Linux - NewbieThis Linux forum is for members that are new to Linux.
Just starting out and have a question?
If it is not in the man pages or the how-to's this is the place!
Welcome to LinuxQuestions.org, a friendly and active Linux Community.
You are currently viewing LQ as a guest. By joining our community you will have the ability to post topics, receive our newsletter, use the advanced search, subscribe to threads and access many other special features. Registration is quick, simple and absolutely free. Join our community today!
Note that registered members see fewer ads, and ContentLink is completely disabled once you log in.
If you have any problems with the registration process or your account login, please contact us. If you need to reset your password, click here.
Having a problem logging in? Please visit this page to clear all LQ-related cookies.
Introduction to Linux - A Hands on Guide
This guide was created as an overview of the Linux Operating System, geared toward new users as an exploration tour and getting started guide, with exercises at the end of each chapter.
For more advanced trainees it can be a desktop reference, and a collection of the base knowledge needed to proceed with system and network administration. This book contains many real life examples derived from the author's experience as a Linux system and network administrator, trainer and consultant. They hope these examples will help you to get a better understanding of the Linux system and that you feel encouraged to try out things on your own.
Click Here to receive this Complete Guide absolutely free.
Here is my question. How can I give someone Root privileges without having to go into a shell and use the su command. For example, in Windows I can just go into Users in the Control Panel and give who I want Administrator privileges. Is there a way to do this in Linux? More specifically, is there a way to do it in SuSE 9.2 Pro? I want to give my profile total access to the computer, like Root does, but am unable to because I can't find how to give myself root status. I am therefor stuck with logging on as root (which isn't a big problem) but I don't really want to have to. Also, when if I create a new user is there a way to give them root privileges? Any help would be greatly appreciated! Thanks in advance!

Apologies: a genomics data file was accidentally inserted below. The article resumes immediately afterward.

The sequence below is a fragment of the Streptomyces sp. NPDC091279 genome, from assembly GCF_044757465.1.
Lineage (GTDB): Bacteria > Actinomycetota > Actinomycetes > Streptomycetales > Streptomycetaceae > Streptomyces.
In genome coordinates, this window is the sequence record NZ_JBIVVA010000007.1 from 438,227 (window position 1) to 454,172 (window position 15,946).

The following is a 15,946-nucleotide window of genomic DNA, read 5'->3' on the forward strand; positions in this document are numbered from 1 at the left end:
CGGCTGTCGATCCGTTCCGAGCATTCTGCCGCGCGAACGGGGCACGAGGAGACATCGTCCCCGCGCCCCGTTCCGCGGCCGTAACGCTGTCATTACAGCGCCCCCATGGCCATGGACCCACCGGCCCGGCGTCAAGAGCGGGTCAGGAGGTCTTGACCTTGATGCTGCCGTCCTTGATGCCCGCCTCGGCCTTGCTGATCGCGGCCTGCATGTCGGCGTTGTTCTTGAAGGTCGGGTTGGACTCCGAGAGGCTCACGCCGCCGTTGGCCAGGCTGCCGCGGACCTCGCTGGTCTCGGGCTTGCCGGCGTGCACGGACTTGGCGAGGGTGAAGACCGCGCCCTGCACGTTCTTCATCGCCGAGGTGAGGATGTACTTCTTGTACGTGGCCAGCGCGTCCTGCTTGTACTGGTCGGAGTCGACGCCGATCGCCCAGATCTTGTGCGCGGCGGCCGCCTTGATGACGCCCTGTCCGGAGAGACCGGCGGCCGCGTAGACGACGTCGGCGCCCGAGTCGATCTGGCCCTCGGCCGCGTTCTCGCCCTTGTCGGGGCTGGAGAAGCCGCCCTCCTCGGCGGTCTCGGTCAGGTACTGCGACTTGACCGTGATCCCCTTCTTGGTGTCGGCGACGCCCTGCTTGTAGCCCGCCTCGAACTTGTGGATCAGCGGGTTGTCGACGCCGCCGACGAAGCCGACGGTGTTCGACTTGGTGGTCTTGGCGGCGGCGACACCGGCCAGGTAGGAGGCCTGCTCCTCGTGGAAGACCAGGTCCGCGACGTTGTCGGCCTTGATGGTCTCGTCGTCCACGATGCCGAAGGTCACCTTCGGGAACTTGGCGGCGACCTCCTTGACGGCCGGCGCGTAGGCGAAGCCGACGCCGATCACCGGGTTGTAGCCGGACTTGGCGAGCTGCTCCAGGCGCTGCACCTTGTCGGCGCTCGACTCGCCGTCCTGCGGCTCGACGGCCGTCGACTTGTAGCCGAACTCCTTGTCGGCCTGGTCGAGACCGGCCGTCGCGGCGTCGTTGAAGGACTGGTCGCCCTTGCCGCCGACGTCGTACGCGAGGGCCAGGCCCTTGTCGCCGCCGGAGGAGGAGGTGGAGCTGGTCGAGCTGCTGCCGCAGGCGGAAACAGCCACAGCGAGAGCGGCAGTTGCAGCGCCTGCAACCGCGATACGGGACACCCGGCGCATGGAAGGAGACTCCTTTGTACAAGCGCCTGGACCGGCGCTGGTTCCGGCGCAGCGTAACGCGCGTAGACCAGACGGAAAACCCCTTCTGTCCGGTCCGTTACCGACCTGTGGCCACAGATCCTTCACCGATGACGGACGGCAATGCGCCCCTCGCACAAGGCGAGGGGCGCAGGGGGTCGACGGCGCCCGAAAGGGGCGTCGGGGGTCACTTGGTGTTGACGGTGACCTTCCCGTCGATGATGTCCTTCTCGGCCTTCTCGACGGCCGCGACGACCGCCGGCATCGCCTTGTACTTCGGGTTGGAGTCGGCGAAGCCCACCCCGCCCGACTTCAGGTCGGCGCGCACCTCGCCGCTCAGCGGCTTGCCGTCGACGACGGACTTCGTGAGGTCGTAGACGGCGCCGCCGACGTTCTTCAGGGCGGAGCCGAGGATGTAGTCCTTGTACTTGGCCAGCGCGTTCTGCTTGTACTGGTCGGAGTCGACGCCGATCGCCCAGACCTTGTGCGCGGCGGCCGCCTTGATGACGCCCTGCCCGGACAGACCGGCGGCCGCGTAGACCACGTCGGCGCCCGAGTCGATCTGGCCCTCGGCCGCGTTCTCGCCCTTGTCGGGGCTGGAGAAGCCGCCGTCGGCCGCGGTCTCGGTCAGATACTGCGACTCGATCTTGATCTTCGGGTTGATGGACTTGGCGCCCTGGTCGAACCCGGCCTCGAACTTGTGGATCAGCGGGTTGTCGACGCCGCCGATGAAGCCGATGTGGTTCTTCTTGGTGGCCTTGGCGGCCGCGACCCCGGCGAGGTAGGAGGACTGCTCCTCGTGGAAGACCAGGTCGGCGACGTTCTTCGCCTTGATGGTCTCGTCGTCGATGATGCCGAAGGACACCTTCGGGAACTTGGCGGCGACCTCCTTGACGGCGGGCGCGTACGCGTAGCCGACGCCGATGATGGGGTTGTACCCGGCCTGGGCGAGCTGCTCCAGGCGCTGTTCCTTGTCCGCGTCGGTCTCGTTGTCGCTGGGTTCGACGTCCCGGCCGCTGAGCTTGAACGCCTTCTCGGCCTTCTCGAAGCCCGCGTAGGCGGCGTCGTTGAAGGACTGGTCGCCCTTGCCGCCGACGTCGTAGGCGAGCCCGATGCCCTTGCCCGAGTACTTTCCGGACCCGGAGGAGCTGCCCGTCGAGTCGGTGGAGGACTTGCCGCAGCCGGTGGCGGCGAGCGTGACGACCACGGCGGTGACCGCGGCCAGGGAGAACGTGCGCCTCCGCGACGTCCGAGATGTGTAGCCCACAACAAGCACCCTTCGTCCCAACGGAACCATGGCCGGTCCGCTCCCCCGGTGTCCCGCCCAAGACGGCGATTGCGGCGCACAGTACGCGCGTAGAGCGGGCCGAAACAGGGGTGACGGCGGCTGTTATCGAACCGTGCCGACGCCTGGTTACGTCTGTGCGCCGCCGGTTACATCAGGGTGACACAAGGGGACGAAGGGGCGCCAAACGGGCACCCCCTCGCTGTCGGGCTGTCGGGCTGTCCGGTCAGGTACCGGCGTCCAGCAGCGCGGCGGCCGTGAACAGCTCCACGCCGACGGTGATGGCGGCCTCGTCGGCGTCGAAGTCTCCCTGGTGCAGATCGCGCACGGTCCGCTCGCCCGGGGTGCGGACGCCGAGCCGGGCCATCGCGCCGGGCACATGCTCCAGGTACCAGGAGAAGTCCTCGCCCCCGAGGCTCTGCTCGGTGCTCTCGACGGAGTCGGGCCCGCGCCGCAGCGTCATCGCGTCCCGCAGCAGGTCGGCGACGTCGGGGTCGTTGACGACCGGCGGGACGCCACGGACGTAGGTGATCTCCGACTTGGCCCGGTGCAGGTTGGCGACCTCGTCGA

You REALLY don't want to do that, particularly not for
an account that uses a graphical interface... stick with
su, if you have a few root tasks you need to do often
(and they can't be automated) use sudo ...
Is there any chance we could just beg you not to want to do this in the first place? normal user accounts are there to stop dumb users doing dumb things. I'd say 75% of the time i'm infront of my Linux machines, I am a very dumb user. I'm and very glad i need to su to do heavy stuff. if there are a few key things you need to do, then try using sudo instead, to allow your otherwise normal user account to access a few extra programs.
Please stop reading now.
If you really want to create an additional account with root-like access, you should find you already have a group on your system called "Wheel". this group is the group that root also belongs to. add your user to this group and lo...
Originally posted by dumbsheep Great thanks! So what is sudo? I've never heard of it before. What's its purpose? Thanks.
It will let users specified in /etc/sudoers execute commands
specified in the same file with root's privileges (with or without
entering the users own password) ...
E.g. one could then do
as if one was root ... the big advantage of this approach is
that you're forced to make a conscious decision, and even
if you accidentally do something silly like
rm -rf *
while you're in / nothing much will happen (except for the
deletion of your home, of course, if you're not quick with a
Ctrl-C) ... that shows that rm is not a command you'd want
in sudoers ;)